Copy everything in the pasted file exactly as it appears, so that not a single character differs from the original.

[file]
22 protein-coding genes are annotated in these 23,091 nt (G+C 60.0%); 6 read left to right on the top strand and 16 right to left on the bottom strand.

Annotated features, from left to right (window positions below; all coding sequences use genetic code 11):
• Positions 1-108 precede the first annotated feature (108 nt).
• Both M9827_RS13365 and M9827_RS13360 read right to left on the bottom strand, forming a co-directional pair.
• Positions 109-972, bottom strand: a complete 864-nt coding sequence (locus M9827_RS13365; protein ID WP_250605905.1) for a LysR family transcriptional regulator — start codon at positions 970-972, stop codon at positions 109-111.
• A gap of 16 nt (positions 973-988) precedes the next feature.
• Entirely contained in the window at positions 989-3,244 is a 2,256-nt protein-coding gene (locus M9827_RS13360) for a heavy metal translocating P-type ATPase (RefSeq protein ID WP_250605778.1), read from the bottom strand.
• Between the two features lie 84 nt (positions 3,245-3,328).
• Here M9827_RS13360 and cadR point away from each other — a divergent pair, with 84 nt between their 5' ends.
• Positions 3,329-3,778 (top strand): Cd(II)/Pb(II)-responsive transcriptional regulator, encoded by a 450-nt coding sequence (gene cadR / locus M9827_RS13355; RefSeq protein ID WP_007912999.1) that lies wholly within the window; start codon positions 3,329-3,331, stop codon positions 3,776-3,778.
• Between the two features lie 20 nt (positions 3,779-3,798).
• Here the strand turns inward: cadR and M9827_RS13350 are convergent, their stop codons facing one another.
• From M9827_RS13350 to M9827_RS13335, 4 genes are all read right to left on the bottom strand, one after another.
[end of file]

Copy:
22 protein-coding genes are annotated in these 23,091 nt (G+C 60.0%); 6 read left to right on the top strand and 16 right to left on the bottom strand.

Annotated features, from left to right (window positions below; all coding sequences use genetic code 11):
• Positions 1-108 precede the first annotated feature (108 nt).
• Both M9827_RS13365 and M9827_RS13360 read right to left on the bottom strand, forming a co-directional pair.
• Positions 109-972, bottom strand: a complete 864-nt coding sequence (locus M9827_RS13365; protein ID WP_250605905.1) for a LysR family transcriptional regulator — start codon at positions 970-972, stop codon at positions 109-111.
• A gap of 16 nt (positions 973-988) precedes the next feature.
• Entirely contained in the window at positions 989-3,244 is a 2,256-nt protein-coding gene (locus M9827_RS13360) for a heavy metal translocating P-type ATPase (RefSeq protein ID WP_250605778.1), read from the bottom strand.
• Between the two features lie 84 nt (positions 3,245-3,328).
• Here M9827_RS13360 and cadR point away from each other — a divergent pair, with 84 nt between their 5' ends.
• Positions 3,329-3,778 (top strand): Cd(II)/Pb(II)-responsive transcriptional regulator, encoded by a 450-nt coding sequence (gene cadR / locus M9827_RS13355; RefSeq protein ID WP_007912999.1) that lies wholly within the window; start codon positions 3,329-3,331, stop codon positions 3,776-3,778.
• Between the two features lie 20 nt (positions 3,779-3,798).
• Here the strand turns inward: cadR and M9827_RS13350 are convergent, their stop codons facing one another.
• From M9827_RS13350 to M9827_RS13335, 4 genes are all read right to left on the bottom strand, one after another.